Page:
Now reports are rife to the effect that the government would zero in on six to ten public sector banks which would drive the consolidation process among the PSBs. Dubbed the anchor banks, larger lenders like the SBI, Bank of Baroda, Punjab National Bank and Canara Bank could qualify to be the anchor banks and the real ones would be known before October this year, official sources have reportedly said. It is interesting to recall that in the first Gyan Sangam, bankers had resented the consolidation concept on the alibi that the financial health of most of the banks had worsened and no one could be in a position to take the strain of adding any equally weaker brethren to it! But this time, around, none of the bankers openly opposed the move as the government indicated in no uncertain terms that it could not go on supporting them through capital infusion if they are not leaner and fitter by consolidation to stay in the business! The ground reality that the days of being the sovereign crutch of the government are numbered, dawned on the banks and they had to bite the bullet!
Be that as it may, the recently released Staff Report for the 2016 Article IV Consultation with India (in which the IMF holds bilateral discussions every year with its team meeting officials of the member country on the latter’s economic development and policies) flagged off key policy issues that have a bearing on India’s banking sector. Without mincing words, the IMF said elevated corporate sector risks and weakened banking balance sheets, especially for PSBs, pose “headwinds for economic growth”.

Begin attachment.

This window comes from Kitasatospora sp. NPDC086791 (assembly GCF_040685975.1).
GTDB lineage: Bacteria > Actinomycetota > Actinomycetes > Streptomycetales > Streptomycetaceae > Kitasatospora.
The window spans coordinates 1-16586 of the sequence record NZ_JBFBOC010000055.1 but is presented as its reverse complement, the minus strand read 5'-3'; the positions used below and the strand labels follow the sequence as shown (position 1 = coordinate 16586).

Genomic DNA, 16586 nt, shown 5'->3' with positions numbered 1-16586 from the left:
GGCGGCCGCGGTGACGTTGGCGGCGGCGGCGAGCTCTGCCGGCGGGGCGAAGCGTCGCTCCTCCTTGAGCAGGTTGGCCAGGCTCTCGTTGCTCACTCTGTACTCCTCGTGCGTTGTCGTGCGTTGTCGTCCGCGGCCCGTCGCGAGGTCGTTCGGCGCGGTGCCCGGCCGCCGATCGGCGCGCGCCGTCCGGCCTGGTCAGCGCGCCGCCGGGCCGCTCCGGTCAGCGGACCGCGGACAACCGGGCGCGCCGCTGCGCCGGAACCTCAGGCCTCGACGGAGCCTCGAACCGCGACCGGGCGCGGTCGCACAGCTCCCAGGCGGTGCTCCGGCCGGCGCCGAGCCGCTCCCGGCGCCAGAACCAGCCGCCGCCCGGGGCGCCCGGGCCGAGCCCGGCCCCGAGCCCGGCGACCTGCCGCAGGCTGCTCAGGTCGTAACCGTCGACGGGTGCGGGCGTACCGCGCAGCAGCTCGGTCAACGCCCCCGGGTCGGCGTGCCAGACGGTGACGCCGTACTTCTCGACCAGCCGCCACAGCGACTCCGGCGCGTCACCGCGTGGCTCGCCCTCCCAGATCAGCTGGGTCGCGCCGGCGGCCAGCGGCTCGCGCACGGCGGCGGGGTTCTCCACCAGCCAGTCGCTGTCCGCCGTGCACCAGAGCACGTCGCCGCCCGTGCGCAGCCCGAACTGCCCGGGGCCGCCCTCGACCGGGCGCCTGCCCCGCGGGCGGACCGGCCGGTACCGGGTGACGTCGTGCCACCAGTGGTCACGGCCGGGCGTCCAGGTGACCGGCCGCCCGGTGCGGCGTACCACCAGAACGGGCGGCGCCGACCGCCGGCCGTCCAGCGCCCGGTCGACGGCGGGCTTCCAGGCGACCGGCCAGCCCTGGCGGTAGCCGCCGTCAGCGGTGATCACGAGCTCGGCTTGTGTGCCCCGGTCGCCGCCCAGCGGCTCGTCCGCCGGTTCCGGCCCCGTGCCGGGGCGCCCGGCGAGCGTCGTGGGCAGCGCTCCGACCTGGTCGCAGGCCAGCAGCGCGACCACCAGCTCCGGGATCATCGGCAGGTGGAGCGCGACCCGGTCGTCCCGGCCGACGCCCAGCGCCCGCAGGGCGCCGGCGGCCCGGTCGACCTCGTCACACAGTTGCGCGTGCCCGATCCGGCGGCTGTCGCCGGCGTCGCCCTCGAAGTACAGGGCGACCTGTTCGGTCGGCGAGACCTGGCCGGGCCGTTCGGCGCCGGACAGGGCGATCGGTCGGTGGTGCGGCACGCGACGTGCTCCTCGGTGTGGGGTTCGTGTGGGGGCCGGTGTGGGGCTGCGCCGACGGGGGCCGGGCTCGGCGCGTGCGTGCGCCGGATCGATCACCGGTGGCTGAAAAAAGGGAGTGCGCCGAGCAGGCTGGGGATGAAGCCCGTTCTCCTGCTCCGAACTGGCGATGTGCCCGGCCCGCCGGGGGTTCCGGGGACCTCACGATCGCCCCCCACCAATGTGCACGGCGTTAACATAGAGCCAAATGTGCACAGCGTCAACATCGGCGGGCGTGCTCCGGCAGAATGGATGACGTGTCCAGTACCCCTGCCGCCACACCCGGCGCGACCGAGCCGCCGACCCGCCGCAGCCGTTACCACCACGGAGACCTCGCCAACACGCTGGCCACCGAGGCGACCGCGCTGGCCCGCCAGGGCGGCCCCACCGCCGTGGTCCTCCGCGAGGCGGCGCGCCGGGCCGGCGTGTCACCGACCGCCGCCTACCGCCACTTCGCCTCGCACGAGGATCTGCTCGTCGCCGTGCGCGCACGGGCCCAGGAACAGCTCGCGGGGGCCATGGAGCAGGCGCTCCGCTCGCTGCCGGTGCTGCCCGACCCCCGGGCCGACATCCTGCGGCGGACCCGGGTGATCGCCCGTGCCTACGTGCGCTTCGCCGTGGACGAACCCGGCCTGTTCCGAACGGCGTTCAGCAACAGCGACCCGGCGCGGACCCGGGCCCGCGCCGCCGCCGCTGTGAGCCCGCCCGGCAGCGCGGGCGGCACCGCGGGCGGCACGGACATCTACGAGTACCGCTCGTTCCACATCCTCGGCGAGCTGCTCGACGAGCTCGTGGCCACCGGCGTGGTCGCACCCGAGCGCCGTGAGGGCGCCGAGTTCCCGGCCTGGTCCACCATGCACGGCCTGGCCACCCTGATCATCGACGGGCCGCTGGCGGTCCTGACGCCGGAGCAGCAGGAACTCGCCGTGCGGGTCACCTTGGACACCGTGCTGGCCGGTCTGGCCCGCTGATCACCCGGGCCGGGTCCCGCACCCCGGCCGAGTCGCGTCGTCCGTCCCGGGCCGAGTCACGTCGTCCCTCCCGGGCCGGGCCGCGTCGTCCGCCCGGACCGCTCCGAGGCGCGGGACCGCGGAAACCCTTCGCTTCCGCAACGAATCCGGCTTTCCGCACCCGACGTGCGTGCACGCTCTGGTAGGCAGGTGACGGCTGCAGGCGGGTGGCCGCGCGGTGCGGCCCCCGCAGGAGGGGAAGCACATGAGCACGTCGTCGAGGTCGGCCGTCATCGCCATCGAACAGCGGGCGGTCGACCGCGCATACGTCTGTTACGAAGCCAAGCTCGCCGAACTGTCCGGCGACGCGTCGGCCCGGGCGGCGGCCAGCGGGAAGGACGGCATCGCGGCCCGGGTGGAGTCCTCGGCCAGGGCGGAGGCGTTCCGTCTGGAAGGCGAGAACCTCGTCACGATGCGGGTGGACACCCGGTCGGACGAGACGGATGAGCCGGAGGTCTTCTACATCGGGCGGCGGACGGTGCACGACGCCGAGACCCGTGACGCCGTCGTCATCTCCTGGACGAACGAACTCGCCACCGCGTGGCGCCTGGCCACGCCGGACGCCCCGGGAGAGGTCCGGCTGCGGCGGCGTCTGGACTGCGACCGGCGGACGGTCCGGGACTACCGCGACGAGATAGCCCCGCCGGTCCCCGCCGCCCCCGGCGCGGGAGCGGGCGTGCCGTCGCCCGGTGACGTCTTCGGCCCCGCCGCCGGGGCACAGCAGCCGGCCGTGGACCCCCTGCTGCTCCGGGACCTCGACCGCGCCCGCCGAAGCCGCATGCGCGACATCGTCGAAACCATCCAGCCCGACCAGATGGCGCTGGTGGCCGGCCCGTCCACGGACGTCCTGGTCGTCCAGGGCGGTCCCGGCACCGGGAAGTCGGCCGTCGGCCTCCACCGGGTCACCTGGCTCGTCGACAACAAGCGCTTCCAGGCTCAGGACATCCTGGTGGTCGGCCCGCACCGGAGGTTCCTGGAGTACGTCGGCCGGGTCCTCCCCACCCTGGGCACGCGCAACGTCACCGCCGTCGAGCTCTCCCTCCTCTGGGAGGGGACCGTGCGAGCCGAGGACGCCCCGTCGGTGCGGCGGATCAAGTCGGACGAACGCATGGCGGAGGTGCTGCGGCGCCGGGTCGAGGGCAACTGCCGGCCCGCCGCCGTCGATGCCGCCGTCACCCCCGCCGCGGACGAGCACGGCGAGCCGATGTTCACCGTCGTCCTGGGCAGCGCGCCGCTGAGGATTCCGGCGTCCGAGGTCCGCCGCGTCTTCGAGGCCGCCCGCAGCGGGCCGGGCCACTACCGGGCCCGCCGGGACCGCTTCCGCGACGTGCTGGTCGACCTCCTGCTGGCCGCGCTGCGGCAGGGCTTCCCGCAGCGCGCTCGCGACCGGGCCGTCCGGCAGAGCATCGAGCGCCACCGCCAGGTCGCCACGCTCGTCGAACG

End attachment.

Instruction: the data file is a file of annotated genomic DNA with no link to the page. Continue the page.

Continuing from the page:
It said with corporate sector(non-household lending) accounting for over 80 percent of banks’ credit portfolios, banking sector soundness and its ability to finance investment and growth rest on the financial health of the domestic corporate sector.
Stating corporate vulnerabilities remain elevated reflecting implementation delays and cost overruns in infrastructure projects, it said these pose challenges to effective debt restructuring. The share of debt held by firms with weak debt repayment capacity (interest coverage ratio below one) remains close to a decade-long high, at about 11 percent as of end-March 2015. Industries subject to greater stress, particularly those with weakened debt servicing capacity—including infrastructure, textiles, iron and steel and mining—account for nearly one-third of banks’ total loans and more than half of banks’ stressed assets, according to the Fund. The share of PSB’s stressed assets—including gross NPAs and restructured assets—in total advances continued to increase to 14.1 percent at end-September 2015 from 12.9 percent a year earlier.
The IMF study of India’s banking ailments underlines the need for “full recognition of risks on PSBs’ balance sheets, adequate capitalisation and further governance reforms” for bolstering the banking sector going forward. So, more than ritualistic retreat to highlight the known problems that have been well –documented by both domestic and global institutions of repute, the consolidation move needs to be seen in this painful perspective. How far is this feasible? Given the numerically minatory unions banks possess is a moot point. But, the government must be resolute to ram home the message that business as usual in the banking industry is no longer an option to be exercised as a right by its restive banking employees, policy wonks wonder.
(The author is a senior commentator on economic affairs. The views expressed are strictly personal)